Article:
Candy Dispenser with Google Assistant


Hardware components:
Photon new
Particle Photon
× 1
Ardgen mega
Arduino Mega 2560 & Genuino Mega 2560
× 1
Pi 3 02
Raspberry Pi 3 Model B
× 1
Adafruit industries ada1314 image
Speaker: 3W, 4 ohms
× 1
Voice HAT for Raspberry Pi
× 1
Mic Array
× 1
Arcade Button and Micro Switch
× 1
Servo (Continuous Rotation)
× 1
11026 02
Jumper wires (generic)
× 1
Te connectivity 4 103741 0 image 75px
Male Header 40 Position 1 Row (0.1″)
× 1
Pppc081lfbn rc sml
Female Header 8 Position 1 Row (0.1″)
× 1
SparkFun APDS-9960
× 1
181 02
Adafruit Standard LCD – 16×2 White on Blue
× 1
Omron b3f 1000 image 75px
SparkFun Pushbutton switch 12mm
× 2
Software apps and online services:
Ide web
Arduino IDE
IFTTT Assistant Service
Particle Photon Build IDE
Aiy projects 4 bgsoumwo5r
Google AIY Projects
Hand tools and fabrication machines:
09507 01
Soldering iron (generic)
3D Printer (generic)


Candy Dispenser with Google Assistant


The Project

This is a comprehensive guide for building and using my Google Assistant Powered Candy Machine. It can be split up into these parts:

  • Making and Using the Raspberry Pi with Google Assistant
  • Coding and Setting up the Particle Photon
  • Making an IFTTT Applet
  • Creating the Wooden Box and the Mechanical Parts
  • Coding the Arduino Mega 2560
  • Installing the Electronics
  • Testing and Usage

Making and Using the Raspberry Pi with Google Assistant

First, I had to set up my Google Assistant. I don't have a fancy new Android phone that comes with it, nor do I want to go online to query the API. Thankfully, the wonderful people at Google have engineered a solution. They created an SDK in Python that can run as a service on the Raspberry Pi. Bundled with the Voice HAT and a mic array, along with a speaker and button, it is now possible to either clap or push the button to speak to the Google Assistant. I have been beta testing this device for about 2 months now, and it works very well. All you need to do is plug in the microphone sensor and button.

After that, load the python files and run the service after adding your API credentials and the API to a new project in the Google Developers Cloud. Now, whenever you push the button or clap (with the right setup) you should be able to say “hello” and it will respond.

Coding and Setting Up the Particle Photon

The first step to making your Particle Photon talk is creating a new project in the Particle build IDE. After it is created, copy and paste the provided code into the IDE. Save it and then flash it to your Photon. Now in the Particle Console you should be able to call the function and make the light blink. If that works, you are ready to create the IFTTT applet.

Making an IFTTT Applet

The first step is to head on over to and sign in.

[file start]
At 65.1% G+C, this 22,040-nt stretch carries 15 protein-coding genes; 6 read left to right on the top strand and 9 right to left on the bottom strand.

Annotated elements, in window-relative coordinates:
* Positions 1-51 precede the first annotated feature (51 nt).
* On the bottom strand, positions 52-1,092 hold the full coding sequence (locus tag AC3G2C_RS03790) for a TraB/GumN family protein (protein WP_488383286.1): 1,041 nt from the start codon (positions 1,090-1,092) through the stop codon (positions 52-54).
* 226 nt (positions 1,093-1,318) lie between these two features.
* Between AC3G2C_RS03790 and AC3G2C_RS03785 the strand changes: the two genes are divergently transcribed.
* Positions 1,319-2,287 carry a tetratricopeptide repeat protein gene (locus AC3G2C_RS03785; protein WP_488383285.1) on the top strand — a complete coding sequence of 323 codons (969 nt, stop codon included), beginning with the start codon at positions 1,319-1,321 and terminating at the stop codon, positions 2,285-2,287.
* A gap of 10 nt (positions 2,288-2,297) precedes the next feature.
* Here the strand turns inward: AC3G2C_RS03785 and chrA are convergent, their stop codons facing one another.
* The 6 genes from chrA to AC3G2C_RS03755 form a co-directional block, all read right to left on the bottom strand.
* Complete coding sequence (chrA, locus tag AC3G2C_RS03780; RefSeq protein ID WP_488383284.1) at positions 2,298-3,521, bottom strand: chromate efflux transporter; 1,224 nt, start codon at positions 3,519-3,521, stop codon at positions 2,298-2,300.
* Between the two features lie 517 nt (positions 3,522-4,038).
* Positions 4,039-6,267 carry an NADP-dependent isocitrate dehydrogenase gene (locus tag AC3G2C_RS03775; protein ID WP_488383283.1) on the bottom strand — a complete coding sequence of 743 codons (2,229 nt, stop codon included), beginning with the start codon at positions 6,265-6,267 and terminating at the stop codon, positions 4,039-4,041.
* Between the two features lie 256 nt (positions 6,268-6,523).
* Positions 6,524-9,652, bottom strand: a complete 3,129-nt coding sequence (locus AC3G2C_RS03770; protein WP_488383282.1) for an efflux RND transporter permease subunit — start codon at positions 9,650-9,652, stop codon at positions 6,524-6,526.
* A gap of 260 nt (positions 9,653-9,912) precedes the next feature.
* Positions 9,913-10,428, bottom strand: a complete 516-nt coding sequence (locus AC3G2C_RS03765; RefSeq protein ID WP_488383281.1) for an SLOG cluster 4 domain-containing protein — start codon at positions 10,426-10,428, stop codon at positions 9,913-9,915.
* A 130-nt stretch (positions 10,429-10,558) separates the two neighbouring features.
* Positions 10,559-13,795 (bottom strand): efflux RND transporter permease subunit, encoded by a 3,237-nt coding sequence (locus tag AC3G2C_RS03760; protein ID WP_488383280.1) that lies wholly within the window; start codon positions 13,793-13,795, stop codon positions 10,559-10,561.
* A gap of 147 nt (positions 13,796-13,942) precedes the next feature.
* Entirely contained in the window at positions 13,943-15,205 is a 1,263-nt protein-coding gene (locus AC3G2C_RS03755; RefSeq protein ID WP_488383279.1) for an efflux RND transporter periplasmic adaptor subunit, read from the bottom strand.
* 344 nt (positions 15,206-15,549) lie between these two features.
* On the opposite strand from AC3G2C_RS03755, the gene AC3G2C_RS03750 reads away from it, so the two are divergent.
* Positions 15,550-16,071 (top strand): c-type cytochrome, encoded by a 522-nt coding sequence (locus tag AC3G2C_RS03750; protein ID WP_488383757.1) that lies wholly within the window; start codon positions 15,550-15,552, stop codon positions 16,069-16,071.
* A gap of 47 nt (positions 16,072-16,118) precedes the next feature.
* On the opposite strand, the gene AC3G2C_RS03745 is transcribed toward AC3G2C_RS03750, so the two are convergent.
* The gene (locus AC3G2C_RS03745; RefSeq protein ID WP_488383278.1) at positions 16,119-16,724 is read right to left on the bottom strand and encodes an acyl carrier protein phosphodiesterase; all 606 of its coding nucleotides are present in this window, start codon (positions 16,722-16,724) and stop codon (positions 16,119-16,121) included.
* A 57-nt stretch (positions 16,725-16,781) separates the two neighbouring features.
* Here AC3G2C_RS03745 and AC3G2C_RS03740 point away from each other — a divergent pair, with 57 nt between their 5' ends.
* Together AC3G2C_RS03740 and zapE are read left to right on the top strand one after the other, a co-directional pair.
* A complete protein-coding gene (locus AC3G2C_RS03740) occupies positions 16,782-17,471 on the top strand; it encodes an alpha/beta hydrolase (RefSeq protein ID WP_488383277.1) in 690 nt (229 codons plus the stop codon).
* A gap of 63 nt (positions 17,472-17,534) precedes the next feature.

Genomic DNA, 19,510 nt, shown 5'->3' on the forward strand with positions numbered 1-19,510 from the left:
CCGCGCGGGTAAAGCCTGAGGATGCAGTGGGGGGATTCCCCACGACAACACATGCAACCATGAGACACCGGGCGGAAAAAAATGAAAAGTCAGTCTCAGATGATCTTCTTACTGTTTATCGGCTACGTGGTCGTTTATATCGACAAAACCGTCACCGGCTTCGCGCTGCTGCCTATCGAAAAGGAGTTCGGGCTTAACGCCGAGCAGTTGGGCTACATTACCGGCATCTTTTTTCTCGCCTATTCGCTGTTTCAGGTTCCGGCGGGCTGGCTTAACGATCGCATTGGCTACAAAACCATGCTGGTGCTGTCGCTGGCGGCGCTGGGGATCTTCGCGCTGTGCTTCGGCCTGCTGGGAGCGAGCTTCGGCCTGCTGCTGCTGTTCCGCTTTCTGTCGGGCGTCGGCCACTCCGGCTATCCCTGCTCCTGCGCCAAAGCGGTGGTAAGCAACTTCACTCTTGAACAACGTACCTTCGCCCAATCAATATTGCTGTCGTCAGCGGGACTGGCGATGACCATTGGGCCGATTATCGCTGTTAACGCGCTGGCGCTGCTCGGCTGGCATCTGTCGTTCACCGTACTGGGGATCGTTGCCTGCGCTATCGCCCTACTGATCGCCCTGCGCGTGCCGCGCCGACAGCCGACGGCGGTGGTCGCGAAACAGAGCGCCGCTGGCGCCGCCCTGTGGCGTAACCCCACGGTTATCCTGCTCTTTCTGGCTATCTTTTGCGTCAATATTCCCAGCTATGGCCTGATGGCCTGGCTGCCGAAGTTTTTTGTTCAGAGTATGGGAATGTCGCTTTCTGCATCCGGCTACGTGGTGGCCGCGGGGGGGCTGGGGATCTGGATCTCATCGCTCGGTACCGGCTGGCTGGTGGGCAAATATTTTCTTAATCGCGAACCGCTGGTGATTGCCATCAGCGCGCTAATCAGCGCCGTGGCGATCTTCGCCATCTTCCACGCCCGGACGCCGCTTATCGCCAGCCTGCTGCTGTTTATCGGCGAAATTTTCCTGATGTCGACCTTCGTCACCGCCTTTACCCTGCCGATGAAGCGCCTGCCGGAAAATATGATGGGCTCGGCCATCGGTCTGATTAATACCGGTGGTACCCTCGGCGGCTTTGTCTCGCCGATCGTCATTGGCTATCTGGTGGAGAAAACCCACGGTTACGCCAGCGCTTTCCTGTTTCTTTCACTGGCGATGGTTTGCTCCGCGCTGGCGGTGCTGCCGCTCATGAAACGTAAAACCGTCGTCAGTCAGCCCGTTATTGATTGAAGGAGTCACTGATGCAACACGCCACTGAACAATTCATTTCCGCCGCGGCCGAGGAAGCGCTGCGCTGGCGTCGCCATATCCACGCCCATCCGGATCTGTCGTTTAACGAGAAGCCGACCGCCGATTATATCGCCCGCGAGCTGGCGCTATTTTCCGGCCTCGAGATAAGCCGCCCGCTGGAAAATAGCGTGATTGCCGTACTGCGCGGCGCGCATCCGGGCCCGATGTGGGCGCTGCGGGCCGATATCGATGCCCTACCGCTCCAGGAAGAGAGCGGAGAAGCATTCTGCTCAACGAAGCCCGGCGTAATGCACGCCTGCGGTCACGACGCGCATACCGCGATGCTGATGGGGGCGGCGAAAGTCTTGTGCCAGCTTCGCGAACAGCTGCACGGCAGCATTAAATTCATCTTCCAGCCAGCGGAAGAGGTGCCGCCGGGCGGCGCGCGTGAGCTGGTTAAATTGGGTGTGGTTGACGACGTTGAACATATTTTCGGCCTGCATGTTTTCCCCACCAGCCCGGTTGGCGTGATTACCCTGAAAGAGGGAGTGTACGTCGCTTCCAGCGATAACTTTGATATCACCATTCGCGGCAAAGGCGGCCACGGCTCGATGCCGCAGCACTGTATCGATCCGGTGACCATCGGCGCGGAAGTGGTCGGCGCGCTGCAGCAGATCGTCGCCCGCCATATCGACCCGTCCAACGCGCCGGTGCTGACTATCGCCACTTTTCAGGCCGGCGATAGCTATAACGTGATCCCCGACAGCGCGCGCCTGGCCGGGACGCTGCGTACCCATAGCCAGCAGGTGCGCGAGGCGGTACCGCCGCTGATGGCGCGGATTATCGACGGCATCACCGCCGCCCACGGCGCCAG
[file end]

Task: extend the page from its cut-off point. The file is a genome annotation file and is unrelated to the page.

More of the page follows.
Then, click on “My Applets” and make a new applet. Go ahead and select the “this” part.

Now, select the Google Assistant service and choose “Say a simple phrase”. Put whatever you want in the fields. I chose “Give me some candy”, “I want some candy”, and “Can I have some candy?” for my queries. For the response I set it to say “Follow the on screen instructions to receive your treat.”

That should be it for the applet. To test it, say your phrase into Google Assistant and see if the light blinks on your Photon. If it does, well done!

Creating the Box and Mechanical Parts

This is the longest part of the project. It took me about 2 days to create, but it should be shorter for you because everything has been figured out by myself already.

First, 3D print all of the parts. You will need 1 auger (the 2 halves glued together), and then 2 of each- the button holder, the button, and the switch holder. After printing, assemble the buttons with the tact switches and make sure they work. Solder on wires with 10k pulldown resistors to complete the button assembly.

Lay Out Components

I laid out my components and the cardboard prototype for reference.

Create Dispenser

Now for the difficult part- creating the actual dispenser. I used about one piece of 2'x2'x.5″ plywood for the structure. Here are some of the parts drawn out:


I then cut the wooden pieces out and screwed them together to form a basic box. The front wall had an LCD cutout and two places for the buttons.

I attached the auger to the servo, slipped the 1.5″ PVC pipe T joint on it, and then screwed the servo onto the wall. I also attached a hinge and a door to the side so that everything in the back can be easily accessed.

Schematic Candy Dispenser with Google Assistant

I took a protein shake mixing bottle and cut a 1.25″ hole into the bottom so it would line up with the top of the PVC pipe. It is also removable.

Source: Candy Dispenser with Google Assistant

About The Author

Ibrar Ayyub

I am an experienced technical writer with a Master's degree in computer science from BZU Multan University. I have written for various industries, mainly home automation, and engineering. I have a clear and simple writing style and am skilled in using infographics and diagrams. I am a great researcher and is able to present information in a well-organized and logical manner.

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